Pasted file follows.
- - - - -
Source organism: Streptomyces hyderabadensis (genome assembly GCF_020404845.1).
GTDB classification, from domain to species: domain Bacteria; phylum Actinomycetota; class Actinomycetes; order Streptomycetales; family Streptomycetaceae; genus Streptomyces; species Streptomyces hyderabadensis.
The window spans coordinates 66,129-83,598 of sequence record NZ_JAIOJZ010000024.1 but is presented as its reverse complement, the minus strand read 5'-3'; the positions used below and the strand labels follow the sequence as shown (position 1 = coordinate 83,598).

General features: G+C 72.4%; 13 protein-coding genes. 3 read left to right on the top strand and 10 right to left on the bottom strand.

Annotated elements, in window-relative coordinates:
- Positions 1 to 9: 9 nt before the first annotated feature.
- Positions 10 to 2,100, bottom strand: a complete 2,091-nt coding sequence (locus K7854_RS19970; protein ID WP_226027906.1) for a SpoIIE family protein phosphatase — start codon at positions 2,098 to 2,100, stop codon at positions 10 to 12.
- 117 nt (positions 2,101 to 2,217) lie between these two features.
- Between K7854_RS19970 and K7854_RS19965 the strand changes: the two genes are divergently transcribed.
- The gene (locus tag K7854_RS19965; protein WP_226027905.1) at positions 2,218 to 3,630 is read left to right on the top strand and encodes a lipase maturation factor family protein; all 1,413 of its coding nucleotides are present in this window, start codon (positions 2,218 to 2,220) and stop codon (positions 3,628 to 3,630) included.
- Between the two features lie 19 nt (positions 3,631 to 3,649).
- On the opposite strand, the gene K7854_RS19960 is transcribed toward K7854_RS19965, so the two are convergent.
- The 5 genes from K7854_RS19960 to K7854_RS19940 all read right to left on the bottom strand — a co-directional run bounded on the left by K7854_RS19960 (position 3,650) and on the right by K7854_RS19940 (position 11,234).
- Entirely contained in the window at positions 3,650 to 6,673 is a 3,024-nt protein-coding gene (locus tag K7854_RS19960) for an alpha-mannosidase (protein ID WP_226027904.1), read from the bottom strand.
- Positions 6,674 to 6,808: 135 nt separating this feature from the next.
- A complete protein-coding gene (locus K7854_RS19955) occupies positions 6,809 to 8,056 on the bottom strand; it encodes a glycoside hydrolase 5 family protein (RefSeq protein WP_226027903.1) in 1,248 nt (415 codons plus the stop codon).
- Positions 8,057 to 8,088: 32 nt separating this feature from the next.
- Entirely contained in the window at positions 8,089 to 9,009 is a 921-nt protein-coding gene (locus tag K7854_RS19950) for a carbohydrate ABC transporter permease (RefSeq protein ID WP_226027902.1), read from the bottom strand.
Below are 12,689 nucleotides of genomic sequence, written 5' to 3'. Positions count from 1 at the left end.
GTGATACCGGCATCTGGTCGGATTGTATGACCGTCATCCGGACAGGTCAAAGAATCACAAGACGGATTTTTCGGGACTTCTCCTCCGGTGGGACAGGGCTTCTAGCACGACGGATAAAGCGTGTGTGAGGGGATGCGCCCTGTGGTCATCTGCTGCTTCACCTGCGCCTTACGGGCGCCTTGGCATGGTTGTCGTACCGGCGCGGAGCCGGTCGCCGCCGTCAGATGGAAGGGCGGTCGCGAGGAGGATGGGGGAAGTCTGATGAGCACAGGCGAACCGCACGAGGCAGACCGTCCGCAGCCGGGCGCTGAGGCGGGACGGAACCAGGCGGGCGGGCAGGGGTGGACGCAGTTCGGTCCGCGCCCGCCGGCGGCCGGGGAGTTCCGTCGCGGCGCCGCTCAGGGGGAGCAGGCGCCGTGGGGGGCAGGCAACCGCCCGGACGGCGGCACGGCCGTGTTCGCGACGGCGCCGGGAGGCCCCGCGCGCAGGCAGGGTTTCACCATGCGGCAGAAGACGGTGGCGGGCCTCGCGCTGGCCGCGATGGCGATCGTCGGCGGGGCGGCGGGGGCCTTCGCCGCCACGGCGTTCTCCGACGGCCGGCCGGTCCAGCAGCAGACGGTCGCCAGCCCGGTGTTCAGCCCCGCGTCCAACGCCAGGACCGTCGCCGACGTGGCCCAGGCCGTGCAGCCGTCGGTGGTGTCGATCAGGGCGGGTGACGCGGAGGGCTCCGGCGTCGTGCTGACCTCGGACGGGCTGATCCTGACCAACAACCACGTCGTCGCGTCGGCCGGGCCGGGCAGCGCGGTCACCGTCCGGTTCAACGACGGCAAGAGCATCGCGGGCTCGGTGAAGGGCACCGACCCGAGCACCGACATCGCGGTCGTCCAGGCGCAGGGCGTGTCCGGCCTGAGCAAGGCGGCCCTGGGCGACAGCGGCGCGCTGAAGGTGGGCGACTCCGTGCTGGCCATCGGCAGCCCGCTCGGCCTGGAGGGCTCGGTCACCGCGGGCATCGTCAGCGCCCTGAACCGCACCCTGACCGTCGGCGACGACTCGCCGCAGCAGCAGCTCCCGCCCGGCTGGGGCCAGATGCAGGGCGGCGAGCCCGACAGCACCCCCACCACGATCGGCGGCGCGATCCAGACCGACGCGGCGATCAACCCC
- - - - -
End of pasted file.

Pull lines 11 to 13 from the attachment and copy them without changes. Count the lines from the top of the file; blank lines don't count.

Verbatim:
- Between the two features lie 19 nt (positions 3,631 to 3,649).
- On the opposite strand, the gene K7854_RS19960 is transcribed toward K7854_RS19965, so the two are convergent.
- The 5 genes from K7854_RS19960 to K7854_RS19940 all read right to left on the bottom strand — a co-directional run bounded on the left by K7854_RS19960 (position 3,650) and on the right by K7854_RS19940 (position 11,234).